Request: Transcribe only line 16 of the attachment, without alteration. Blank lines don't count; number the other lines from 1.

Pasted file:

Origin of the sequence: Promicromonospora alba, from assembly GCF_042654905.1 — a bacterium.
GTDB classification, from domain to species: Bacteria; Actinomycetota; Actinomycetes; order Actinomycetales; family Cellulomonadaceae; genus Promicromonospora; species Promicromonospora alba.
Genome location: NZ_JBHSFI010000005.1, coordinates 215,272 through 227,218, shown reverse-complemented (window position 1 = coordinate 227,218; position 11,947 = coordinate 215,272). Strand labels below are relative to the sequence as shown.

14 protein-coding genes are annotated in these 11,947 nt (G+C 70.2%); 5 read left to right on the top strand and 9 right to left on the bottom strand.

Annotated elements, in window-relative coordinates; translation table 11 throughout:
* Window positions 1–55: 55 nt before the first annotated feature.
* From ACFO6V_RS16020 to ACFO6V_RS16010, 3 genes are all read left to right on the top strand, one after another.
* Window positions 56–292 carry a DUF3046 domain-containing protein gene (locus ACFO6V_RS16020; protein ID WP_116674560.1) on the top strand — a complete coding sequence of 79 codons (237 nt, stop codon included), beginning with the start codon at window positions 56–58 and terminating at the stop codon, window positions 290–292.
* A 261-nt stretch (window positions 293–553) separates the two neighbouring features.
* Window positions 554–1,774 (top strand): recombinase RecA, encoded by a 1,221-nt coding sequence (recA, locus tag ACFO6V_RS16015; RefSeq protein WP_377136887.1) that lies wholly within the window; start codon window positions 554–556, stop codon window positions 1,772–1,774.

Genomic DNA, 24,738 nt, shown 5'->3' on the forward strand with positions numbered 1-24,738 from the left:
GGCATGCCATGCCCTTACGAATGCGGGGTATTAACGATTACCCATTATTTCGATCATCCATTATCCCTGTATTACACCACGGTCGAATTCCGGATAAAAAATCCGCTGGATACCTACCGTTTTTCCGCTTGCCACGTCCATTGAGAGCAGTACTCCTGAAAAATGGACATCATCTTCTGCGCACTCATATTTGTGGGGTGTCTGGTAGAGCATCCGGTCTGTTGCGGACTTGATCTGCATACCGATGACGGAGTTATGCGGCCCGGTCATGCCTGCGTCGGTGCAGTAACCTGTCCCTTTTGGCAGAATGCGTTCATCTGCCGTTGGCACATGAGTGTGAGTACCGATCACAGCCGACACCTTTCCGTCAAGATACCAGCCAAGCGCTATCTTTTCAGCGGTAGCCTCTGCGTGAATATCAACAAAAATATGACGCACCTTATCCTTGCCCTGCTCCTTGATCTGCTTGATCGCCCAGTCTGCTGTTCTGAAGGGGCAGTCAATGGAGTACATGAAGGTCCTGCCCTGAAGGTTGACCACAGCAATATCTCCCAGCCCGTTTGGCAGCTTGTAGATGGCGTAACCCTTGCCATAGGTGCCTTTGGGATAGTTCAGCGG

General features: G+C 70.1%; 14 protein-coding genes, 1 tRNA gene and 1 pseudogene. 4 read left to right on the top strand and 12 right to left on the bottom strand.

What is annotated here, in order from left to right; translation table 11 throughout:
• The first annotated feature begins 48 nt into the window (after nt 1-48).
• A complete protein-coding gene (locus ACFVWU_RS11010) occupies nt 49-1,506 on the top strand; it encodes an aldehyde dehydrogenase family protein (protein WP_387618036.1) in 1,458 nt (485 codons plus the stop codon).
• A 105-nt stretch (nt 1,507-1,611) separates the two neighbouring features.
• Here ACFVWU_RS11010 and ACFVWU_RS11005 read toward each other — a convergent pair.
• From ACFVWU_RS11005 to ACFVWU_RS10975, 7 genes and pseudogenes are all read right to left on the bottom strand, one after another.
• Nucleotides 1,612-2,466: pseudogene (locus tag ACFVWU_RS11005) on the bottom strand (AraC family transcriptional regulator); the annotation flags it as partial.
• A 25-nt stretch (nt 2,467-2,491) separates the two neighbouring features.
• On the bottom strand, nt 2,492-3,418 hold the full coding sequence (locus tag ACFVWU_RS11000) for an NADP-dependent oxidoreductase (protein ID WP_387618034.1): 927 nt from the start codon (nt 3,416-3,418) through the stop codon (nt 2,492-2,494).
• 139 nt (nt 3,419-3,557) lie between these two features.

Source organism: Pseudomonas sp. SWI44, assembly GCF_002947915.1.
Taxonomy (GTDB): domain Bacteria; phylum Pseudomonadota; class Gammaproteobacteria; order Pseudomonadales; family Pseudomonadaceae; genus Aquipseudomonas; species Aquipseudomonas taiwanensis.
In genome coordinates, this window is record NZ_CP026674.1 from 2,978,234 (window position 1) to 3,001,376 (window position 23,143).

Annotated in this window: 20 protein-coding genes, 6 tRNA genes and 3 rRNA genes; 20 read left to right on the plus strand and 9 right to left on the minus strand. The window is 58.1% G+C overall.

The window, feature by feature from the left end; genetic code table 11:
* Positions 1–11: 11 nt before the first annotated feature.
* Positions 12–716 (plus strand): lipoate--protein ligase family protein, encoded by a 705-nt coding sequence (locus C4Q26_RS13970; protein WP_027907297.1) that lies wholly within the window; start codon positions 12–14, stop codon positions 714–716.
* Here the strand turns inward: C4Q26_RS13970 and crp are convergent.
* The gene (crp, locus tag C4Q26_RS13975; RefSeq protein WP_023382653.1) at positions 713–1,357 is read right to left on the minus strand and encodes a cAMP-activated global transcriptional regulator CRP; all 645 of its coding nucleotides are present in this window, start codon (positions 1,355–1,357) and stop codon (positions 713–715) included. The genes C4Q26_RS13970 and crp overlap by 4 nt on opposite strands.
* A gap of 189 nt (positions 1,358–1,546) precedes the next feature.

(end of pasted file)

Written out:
• A complete protein-coding gene (locus ACFVWU_RS11010) occupies nt 49-1,506 on the top strand; it encodes an aldehyde dehydrogenase family protein (protein WP_387618036.1) in 1,458 nt (485 codons plus the stop codon).